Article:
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Donald C. Fry: Compare, contrast candidates on business

Both major party contenders for governor cite improving Maryland’s business climate as their top priority.

Democrat Lt. Gov. Anthony Brown and Republican Larry Hogan are both pledging to work on issues cited by business leaders as detracting from Maryland’s many strengths as a place to do business. For example, both pledge to make tax reform an early-action item for their administration and vow to review the way Maryland’s operating expenses are budgeted and to explore new approaches to better manage government spending.

But how would the specific policies of the two candidates differ if elected?

Following are a few thumbnail summaries of contrasting concepts on business climate issues gleaned from websites and candidates’ meetings with business leaders.

Economic growth and job creation

Brown says he would create jobs and opportunities through strong state investments in public education and infrastructure, growing small businesses and strengthening workforce training. He also cites more affordable and reliable energy as important to the state’s economic growth.

Hogan’s major focus would be to lower the cost of government, thereby easing the pressure on business costs and living costs exacerbated by the increase in state taxes and spending. Ultimately, lowering government-related costs is central to creating jobs in Maryland, he says.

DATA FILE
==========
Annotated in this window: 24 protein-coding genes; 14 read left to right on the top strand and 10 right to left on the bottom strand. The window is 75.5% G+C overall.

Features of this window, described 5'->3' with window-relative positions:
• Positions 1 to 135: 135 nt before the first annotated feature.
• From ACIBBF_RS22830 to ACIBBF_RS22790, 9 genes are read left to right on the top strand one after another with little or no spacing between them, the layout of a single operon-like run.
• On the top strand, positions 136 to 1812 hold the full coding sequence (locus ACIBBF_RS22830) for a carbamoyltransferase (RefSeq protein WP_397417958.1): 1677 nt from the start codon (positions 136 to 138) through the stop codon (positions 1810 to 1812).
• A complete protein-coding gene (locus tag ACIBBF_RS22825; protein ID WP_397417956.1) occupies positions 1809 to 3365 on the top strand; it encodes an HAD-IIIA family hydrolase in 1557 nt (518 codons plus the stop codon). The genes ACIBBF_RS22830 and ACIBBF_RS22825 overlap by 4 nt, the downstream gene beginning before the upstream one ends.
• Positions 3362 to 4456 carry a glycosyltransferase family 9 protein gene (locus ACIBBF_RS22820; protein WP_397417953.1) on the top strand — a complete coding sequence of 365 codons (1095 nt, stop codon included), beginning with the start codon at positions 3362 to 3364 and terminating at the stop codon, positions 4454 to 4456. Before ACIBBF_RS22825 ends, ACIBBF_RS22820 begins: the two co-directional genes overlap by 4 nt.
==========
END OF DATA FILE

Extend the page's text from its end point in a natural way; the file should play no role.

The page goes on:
Tax reform

Both candidates pledge action on reforming Maryland’s tax structure to make the state more competitive for business location, economic growth and job creation — the top strategic priority recommended by business leaders at the Greater Baltimore Committee last year for strengthening the state’s business climate.

Brown is vowing to create a blue-ribbon tax-reform commission in his first 100 days with the goal of issuing a set of recommendations to take to the 2016 General Assembly.

Hogan has also vowed to roll back taxes as a top priority of his administration, conceding that he would need help from a predominantly Democratic General Assembly to enact “meaningful” tax reductions.

State budgeting and spending